This course is a continuation of the fall and winter terms with accelerated introduction of vocabulary, grammar, and sentence patterns designed to facilitate speaking and reading. Toward the end of this semester students will read Huarshang de meiren (Lady in the Painting), a short book written entirely in Chinese. (CHNS 0102 or equivalent) 5 hrs. lect., 2 hrs. drill

CHNS0103W-S14

CRN: 20468

Beginning Chinese
Drill 2

Beginning Chinese
This course is a continuation of the fall and winter terms with accelerated introduction of vocabulary, grammar, and sentence patterns designed to facilitate speaking and reading. Toward the end of this semester students will read Huarshang de meiren (Lady in the Painting), a short book written entirely in Chinese. (CHNS 0102 or equivalent) 5 hrs. lect., 2 hrs. drill

CHNS0103Y-S14

CRN: 20472

Beginning Chinese
Drill 2

Beginning Chinese
This course is a continuation of the fall and winter terms with accelerated introduction of vocabulary, grammar, and sentence patterns designed to facilitate speaking and reading. Toward the end of this semester students will read Huarshang de meiren (Lady in the Painting), a short book written entirely in Chinese. (CHNS 0102 or equivalent) 5 hrs. lect., 2 hrs. drill

CHNS0103Z-S14

CRN: 20473

Beginning Chinese
Drill 2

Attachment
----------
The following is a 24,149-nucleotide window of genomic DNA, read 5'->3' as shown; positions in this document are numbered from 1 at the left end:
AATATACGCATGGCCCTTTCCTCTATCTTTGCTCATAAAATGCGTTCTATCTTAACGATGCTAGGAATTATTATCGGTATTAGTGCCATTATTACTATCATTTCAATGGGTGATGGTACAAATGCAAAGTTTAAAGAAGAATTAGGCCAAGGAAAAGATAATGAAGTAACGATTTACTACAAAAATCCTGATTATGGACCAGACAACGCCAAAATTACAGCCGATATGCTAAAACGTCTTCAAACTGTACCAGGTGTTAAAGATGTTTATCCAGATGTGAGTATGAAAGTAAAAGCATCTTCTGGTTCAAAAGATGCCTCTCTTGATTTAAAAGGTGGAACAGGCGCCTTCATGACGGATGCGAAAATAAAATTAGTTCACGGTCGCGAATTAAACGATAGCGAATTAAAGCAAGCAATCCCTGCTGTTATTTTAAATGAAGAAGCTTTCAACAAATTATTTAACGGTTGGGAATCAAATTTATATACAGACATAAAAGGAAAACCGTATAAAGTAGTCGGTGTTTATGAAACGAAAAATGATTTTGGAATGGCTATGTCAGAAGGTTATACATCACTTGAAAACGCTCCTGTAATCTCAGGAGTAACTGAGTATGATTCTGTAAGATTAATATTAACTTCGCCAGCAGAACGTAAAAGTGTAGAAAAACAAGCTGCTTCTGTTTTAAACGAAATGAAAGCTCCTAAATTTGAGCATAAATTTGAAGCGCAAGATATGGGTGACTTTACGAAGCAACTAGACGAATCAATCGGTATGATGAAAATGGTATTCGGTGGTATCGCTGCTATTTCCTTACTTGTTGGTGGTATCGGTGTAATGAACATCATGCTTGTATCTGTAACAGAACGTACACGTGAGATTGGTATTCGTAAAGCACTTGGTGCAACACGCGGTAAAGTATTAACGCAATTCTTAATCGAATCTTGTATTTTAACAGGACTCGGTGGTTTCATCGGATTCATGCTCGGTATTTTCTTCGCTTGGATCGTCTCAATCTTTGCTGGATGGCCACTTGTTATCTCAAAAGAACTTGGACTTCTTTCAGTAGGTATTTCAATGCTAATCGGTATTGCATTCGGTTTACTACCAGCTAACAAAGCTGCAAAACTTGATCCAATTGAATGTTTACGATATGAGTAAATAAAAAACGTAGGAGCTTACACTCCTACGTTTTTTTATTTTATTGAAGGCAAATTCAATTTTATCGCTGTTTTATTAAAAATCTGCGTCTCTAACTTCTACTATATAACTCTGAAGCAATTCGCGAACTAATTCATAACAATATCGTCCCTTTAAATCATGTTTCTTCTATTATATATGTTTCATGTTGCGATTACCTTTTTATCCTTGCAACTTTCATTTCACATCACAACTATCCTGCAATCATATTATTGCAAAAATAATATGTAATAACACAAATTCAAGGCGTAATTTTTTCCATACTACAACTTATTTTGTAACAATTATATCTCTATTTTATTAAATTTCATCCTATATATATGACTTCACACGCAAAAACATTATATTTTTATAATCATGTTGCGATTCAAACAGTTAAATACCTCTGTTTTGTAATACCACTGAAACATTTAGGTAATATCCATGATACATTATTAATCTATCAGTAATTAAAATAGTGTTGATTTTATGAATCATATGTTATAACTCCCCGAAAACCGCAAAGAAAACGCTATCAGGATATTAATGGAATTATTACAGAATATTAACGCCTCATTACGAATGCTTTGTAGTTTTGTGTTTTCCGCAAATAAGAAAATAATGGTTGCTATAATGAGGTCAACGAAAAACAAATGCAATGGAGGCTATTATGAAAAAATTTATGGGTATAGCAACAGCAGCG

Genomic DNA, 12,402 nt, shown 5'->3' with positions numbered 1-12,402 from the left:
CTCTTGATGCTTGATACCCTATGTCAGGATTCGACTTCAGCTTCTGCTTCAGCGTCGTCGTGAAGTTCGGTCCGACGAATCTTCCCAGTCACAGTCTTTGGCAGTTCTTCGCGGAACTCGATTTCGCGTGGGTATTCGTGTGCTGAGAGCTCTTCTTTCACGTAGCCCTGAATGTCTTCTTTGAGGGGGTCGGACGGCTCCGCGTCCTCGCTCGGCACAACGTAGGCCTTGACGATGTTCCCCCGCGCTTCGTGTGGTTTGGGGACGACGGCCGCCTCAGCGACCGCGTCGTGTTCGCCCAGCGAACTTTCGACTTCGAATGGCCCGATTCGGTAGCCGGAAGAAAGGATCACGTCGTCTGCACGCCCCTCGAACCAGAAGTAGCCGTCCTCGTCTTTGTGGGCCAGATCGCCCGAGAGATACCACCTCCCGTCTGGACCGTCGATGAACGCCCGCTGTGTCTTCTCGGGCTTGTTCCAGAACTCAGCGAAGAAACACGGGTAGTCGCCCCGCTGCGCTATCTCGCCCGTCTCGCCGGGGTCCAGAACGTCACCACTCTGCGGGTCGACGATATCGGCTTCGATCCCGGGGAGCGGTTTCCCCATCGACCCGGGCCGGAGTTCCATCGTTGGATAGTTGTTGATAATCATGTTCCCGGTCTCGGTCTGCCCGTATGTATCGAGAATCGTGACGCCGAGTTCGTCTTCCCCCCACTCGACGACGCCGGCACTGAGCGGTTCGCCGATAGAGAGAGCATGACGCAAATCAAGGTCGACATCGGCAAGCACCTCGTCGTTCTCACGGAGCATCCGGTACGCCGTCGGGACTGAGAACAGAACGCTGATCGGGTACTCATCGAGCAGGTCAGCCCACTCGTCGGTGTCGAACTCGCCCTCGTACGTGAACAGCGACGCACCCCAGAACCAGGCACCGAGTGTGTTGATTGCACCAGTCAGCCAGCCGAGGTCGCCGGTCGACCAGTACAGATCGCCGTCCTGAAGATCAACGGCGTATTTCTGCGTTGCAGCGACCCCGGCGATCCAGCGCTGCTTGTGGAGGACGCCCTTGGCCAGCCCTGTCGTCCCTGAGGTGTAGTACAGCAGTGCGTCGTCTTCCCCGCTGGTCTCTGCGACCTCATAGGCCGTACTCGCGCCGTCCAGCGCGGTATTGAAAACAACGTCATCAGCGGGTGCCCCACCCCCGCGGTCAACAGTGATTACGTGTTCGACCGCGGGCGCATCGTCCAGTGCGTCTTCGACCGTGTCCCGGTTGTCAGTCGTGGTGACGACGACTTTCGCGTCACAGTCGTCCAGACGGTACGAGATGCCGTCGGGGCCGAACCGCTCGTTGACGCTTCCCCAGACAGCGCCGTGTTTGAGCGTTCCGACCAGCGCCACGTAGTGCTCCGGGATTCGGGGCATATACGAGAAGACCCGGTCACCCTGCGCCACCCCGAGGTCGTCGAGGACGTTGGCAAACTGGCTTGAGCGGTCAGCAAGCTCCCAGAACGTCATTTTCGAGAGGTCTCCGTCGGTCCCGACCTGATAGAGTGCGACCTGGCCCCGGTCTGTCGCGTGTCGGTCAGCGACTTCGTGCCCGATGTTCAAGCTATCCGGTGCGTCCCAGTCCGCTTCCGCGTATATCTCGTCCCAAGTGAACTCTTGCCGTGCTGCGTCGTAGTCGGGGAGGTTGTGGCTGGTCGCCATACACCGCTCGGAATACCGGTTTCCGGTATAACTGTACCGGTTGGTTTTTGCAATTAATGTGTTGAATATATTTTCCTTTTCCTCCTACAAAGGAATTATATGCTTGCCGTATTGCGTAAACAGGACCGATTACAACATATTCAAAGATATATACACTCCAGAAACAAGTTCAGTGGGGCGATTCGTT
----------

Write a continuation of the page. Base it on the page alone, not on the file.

Beginning Chinese
This course is a continuation of the fall and winter terms with accelerated introduction of vocabulary, grammar, and sentence patterns designed to facilitate speaking and reading. Toward the end of this semester students will read Huarshang de meiren (Lady in the Painting), a short book written entirely in Chinese. (CHNS 0102 or equivalent) 5 hrs. lect., 2 hrs. drill

CHNS0202W-S14

CRN: 20757

Intermediate Chinese II
Drill 1

Intermediate Chinese
This course is a continuation of the first term's work, with the class conducted primarily in Chinese. (CHNS 0201) 5 hrs. lect., 1 hr. drill

CHNS0202Y-S14

CRN: 20502

Intermediate Chinese II
Drill 1

Intermediate Chinese
This course is a continuation of the first term's work, with the class conducted primarily in Chinese. (CHNS 0201) 5 hrs. lect., 1 hr. drill

CHNS0202Z-S14

CRN: 20506

Intermediate Chinese II
Drill 1

Intermediate Chinese